There are lots of folks in the Berkeley, Oakland, Bay Area too.

I feel like there may be more folks from out of town than in town, but I may not be correct in that, although if they don’t outweigh the in town students, it’s a darn close call.

Anyway.

My friend came out here to spend time with me tonight.

It was a great Friday night date, girls night out.

We met here, I dropped my books off and prepped my notes and readers and texts for tomorrow (they are in the fridge, I kid you not, I have a large insulated liner bag for the basket on the back of my scooter, I pretty much packed my lunch and dinner for tomorrow in the bag, put my readers and books and notes on top, zipped it up and put it on the bottom shelf.  There may be more text books than food currently in my fridge) and we scooted down the street to Java Beach.

It was perfect.

Apple cinnamon tea, the sunsetting down by the beach, the locals coming in and out, the hum of the cafe, my dear, sweet, kind friend, all ears and eyes and heart.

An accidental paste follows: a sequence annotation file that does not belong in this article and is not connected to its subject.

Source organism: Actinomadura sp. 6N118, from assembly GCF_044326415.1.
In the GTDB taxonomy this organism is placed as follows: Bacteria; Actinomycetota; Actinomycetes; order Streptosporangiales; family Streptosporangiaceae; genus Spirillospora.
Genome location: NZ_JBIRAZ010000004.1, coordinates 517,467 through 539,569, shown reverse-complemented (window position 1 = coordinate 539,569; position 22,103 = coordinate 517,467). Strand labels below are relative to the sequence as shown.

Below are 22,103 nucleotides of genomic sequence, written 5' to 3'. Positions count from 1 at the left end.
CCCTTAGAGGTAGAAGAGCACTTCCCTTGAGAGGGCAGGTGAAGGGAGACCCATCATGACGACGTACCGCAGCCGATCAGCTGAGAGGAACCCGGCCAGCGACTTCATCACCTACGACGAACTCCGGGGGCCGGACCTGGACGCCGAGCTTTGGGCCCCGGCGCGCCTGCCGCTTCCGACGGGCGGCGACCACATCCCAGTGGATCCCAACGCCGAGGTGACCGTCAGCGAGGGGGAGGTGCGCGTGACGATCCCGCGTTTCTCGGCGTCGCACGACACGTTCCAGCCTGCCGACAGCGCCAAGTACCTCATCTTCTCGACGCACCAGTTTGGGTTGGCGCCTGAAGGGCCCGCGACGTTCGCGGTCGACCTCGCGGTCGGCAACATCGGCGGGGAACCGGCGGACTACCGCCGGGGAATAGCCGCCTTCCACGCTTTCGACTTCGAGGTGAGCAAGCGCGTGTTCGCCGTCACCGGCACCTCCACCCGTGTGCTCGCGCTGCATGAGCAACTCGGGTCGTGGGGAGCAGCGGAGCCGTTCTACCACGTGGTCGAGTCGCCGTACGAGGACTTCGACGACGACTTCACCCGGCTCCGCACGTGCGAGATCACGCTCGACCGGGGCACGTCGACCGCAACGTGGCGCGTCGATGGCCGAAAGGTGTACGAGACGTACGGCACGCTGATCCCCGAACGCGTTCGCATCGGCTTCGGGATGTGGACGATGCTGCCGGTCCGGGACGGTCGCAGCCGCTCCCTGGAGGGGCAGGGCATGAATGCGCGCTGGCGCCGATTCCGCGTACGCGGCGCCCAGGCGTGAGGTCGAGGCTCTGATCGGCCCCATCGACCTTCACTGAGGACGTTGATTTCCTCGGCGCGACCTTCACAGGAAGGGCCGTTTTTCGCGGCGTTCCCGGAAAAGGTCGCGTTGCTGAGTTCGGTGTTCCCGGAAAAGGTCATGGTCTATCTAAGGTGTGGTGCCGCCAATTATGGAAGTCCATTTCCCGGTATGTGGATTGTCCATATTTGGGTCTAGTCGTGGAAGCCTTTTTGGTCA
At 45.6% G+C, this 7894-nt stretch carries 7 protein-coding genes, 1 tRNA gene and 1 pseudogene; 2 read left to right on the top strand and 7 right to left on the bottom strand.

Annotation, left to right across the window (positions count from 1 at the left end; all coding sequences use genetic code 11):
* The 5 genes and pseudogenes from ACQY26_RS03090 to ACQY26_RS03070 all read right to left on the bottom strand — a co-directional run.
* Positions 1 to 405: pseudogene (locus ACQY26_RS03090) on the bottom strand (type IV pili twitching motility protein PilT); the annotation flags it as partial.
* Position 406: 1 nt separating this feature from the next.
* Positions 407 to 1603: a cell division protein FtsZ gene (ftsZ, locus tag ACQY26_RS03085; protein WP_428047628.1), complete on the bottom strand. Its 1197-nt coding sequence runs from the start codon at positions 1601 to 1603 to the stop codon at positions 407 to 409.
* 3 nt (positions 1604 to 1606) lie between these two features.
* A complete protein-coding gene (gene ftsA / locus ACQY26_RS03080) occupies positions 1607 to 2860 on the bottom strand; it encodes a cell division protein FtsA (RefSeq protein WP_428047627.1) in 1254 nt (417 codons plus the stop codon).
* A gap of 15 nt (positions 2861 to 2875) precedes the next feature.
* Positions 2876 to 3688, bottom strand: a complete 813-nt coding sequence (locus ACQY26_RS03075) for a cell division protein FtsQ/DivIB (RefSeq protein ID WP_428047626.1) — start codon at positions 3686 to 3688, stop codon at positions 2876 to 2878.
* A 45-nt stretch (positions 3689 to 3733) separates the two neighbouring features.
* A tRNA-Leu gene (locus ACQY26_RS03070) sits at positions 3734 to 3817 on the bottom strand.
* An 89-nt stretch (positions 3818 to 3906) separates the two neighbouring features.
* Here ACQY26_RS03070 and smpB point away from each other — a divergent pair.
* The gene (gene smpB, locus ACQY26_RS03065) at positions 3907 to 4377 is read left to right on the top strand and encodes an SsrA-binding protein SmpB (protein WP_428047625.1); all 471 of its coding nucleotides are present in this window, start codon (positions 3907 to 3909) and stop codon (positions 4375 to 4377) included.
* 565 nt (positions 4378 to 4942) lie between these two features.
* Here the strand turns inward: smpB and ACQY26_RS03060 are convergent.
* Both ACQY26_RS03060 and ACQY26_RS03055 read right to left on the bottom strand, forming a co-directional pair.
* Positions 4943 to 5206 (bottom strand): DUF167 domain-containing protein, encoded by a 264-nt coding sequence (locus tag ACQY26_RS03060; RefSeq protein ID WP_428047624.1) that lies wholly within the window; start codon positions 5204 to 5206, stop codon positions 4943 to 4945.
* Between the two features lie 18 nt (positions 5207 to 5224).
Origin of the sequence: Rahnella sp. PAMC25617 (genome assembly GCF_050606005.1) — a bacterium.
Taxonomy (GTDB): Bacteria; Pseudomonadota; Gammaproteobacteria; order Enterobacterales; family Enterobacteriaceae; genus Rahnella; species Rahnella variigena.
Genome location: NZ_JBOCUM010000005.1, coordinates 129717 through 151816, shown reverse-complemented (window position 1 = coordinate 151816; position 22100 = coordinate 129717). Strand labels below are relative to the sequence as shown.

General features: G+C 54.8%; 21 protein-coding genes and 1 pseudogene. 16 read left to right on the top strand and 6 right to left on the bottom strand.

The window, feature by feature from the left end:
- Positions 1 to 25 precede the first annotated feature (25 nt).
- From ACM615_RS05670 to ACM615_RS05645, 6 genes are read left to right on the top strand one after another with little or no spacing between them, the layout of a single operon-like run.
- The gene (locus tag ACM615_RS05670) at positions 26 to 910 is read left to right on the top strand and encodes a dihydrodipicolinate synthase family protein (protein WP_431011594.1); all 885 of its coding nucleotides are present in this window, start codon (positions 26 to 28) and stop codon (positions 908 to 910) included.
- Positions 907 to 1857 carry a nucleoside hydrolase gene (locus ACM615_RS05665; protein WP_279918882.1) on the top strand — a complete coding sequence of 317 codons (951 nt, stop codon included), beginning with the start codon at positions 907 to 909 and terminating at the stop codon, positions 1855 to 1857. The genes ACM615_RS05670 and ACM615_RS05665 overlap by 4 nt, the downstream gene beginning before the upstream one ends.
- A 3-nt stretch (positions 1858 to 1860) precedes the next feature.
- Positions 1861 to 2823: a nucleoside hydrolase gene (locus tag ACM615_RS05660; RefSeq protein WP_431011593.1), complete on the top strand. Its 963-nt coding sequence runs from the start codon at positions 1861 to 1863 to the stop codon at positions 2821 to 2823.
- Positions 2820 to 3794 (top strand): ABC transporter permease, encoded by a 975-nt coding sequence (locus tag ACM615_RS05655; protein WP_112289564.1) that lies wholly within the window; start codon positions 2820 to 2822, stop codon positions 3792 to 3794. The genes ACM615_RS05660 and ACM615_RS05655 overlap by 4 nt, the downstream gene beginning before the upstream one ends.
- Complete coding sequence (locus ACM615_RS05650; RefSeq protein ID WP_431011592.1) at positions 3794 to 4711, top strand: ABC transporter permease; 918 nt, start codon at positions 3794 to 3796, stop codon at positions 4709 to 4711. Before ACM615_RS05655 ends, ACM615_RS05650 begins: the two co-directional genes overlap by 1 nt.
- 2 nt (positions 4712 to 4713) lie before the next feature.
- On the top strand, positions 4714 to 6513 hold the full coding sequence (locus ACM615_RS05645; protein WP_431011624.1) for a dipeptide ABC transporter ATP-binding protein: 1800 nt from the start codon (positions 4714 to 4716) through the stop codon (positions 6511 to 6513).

It is so good to have girl friends.

“Well,” I said defensively, hands on the hips of my periwinkle blue dirndl (this was way back in the olden days when I worked at the Essen Haus in Madison and all the staff wore traditional German costumes.  I used to joke that the dirndl was the German’s idea of a Wonder Bra) “it is a mom cut, she totally looks like someone’s mom,” I repeated back to my friend.

“You’re not used to having girlfriends are you,” my friend said to me.

“What are you talking about,” I tried to knock the defensive tone from my voice, now I was just curious, how did she know that.

“You just don’t tell a girl friend that her new hair cut makes her look like her mom, it’s just not kosher,” my friend explained.

“Oh, I was just telling the truth,” I said.

“I know, she probably knows that too, but it’s just not the nice way to say it,” my friend continued, “you didn’t really have girl friends in high school did you?”

“Nope,” I said.

And to a point that was true.

But there were girls I really wanted to be friends with, some whom I actually got to reconnect with after high school that was really quite amazing, the power of social media, girls who I thought were smart or kind or funny, girls I wanted to hang out with.